Mixing Traditions


the Basica




  There are times when extracting or distilling something you need from something else is appropriate and times when it is not. Consider nutritive or medicinal herbs. First, you do not take them without good cause, and you do not wish to choose the wrong one. Then it is best to think about what you are pulling from the rest of the plant and why. Are you removing for your use what you think of as the "active ingredient" while abandoning other elements that may be of a value you have not understood? What balancing or harmonizing properties might you be losing? In concentrating and consuming just one component, might you be unintentionally overwhelming your system? Might you even be mistaken about which part will provide you with what you are really looking for? On the other hand, If you cannot ever separate anything from anything else, not only can you never identify what specific thing you may need, you cannot determine what might not be useful to you or what might actually interfere with the result you seek and even potentially do you harm.

  While it may never be possible for us to discover and recreate the original spiritual beliefs and practices of humanity, this is not necessarily desirable to do, either. However, let us recognize that the religions we know today, even though many of them may be very old, all contain at least something of what came before them. They sprang not only from direct spiritual contact and unique vision but also the cultures in which they were born, one or more of the religions that already existed at that time, and the knowledge and wisdom their founders or germinators were personally exposed to in one way or another. They then continued to develop under those influences, to varying degrees, as more people gathered within those traditions. Later followers, exploring and reflecting as they went, discovered new ideas and came to further realizations.

  It is one thing to learn the wisdom of life from more than one tradition or to let your beliefs evolve due to the greater understanding of spiritual truth you find. Teachings from the traditions of others can be comforting, inspiring, or enlightening by offering ideas that may not already be known to you or presenting familiar things in ways that are fresh to your mind. All that is necessary to do in order to prevent conflict is to examine the teachings to make sure they do not violate the principles of your own tradition, whether yours is individual or communal. However, adoption of the practices of other traditions is a separate matter to consider.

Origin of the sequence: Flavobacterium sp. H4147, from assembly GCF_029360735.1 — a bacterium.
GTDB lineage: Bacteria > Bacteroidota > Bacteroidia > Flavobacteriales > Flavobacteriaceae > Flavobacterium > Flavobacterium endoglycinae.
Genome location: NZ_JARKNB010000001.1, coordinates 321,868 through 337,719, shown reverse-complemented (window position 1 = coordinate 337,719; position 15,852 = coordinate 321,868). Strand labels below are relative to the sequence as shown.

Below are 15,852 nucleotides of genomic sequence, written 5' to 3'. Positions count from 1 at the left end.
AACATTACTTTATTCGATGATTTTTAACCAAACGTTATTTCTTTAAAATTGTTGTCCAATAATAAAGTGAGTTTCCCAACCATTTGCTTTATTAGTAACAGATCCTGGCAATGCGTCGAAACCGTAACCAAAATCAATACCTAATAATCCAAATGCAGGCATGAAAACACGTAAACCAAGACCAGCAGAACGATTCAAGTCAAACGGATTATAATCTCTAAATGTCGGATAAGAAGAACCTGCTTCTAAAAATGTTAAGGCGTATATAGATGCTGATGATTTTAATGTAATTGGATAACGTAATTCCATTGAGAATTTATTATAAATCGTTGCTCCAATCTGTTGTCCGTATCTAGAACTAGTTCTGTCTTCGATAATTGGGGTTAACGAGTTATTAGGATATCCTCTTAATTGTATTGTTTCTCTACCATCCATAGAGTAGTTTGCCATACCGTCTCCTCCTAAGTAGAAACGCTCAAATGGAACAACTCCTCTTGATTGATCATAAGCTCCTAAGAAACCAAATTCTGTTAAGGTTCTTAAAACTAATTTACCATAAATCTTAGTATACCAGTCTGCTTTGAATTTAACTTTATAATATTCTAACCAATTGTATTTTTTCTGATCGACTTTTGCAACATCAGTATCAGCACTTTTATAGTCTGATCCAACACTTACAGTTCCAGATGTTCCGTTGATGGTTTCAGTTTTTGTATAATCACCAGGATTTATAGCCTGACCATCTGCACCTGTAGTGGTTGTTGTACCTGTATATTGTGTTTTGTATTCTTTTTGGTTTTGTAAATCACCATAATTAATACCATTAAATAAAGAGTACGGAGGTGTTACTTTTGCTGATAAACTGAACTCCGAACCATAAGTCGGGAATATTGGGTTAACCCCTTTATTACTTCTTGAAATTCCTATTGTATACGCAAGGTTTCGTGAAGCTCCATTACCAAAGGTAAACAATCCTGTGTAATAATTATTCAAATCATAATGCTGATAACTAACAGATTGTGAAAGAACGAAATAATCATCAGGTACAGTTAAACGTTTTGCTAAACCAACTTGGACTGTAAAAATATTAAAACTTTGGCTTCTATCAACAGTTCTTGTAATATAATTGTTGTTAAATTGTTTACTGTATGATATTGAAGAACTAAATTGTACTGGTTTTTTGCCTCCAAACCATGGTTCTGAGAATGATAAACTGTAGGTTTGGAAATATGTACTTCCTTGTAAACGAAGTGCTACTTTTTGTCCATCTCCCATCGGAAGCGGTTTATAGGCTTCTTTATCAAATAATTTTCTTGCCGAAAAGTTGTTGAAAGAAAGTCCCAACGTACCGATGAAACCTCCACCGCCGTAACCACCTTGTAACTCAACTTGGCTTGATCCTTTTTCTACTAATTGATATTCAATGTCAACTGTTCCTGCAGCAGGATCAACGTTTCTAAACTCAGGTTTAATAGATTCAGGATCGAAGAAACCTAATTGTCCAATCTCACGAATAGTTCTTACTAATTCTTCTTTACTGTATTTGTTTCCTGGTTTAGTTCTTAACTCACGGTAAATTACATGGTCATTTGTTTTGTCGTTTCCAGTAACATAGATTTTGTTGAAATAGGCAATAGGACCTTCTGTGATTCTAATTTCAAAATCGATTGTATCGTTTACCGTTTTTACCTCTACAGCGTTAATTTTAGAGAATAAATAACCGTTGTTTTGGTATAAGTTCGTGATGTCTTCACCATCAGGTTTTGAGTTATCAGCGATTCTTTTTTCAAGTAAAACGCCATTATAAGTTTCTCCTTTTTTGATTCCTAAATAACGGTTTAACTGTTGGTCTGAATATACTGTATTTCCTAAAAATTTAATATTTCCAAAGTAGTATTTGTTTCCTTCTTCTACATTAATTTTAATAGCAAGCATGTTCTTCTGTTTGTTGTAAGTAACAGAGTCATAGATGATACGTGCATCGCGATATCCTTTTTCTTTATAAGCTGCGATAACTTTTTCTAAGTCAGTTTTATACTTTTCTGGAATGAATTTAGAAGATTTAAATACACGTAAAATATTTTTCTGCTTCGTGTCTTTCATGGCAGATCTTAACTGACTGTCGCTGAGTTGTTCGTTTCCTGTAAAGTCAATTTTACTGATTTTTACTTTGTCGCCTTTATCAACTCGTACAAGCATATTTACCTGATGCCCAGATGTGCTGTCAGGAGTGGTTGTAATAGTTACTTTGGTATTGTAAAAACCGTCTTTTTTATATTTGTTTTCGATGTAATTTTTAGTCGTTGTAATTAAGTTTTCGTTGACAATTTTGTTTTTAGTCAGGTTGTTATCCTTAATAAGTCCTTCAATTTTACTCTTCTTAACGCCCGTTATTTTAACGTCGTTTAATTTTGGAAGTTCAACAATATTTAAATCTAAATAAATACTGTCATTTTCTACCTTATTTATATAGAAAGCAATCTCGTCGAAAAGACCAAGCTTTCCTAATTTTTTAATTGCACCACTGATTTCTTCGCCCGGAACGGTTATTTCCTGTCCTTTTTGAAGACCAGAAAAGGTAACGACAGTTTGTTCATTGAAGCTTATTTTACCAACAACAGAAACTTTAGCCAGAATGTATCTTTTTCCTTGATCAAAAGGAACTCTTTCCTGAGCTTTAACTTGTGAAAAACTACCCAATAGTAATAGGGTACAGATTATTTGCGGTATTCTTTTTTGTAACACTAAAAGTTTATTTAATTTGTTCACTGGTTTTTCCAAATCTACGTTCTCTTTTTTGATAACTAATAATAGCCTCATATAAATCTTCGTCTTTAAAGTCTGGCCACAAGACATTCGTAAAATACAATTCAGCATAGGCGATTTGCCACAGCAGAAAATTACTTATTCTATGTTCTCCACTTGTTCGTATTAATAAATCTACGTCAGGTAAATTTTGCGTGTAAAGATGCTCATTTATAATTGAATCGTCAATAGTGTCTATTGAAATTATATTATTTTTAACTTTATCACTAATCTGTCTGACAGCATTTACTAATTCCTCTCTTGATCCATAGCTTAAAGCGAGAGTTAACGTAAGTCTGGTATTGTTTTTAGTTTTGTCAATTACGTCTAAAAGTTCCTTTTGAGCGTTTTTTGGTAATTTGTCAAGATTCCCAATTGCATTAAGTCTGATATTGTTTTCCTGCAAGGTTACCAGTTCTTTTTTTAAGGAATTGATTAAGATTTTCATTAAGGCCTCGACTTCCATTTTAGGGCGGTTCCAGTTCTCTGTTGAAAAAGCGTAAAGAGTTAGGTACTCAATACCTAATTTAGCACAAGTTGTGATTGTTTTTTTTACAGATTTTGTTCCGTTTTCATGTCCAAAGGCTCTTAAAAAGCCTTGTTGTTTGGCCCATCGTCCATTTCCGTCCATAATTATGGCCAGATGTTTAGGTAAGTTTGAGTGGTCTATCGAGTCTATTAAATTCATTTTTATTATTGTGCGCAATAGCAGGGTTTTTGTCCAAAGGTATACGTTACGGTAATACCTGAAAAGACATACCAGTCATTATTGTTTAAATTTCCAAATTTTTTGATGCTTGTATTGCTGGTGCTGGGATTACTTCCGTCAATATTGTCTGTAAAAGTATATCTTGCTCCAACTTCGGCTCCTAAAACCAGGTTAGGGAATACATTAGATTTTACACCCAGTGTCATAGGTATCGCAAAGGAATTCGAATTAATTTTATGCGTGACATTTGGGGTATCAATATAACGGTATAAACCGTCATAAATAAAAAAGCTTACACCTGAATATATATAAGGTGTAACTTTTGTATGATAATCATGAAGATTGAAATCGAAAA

Some practices are meant to be shared and are offered in just that way. Others may be specific enough to the community, land, history, and/or belief system of their source that to lift them from their context renders them irrelevant, ineffective, even nonsensical. Furthermore, looting is a strange way to show respect for a people and their ways. Does what you gain by it justify the hurt you may inflict in the process and genuinely serve the greater good of all? Consider what you really hope to accomplish.

  When you are welcome to share, be sure you know what you are getting into. Suppose someone tells you about a chant and says it is about peace and harmony. Do you know the language it is in? Are you sure it says what you have been told? What if it does but also contains expressions of devotion to a god you do not worship, promises you do not intend to keep, the statement that you are performing an act you are not actually engaging in, the declaration that you are something you are not, or some kind of sentiment about the living of a lifestyle completely foreign to anything you have any personal experience with? Suppose it is a call and response between a lead speaker and a group, so that it sounds silly to say it alone? What if it is designed to be recited by clergy before doing some special kind of ritual about which you have no knowledge and which you would have no intention of ever performing yourself anyway?

  Share when it is right, and share responsibly - both in giving and receiving. Desiring a thing does not make it ours to take. And when something is made available, only by respecting what we are dealing with can we enjoy its full fruits and be aided properly by its ability to bring us closer to the spiritual communion we seek.



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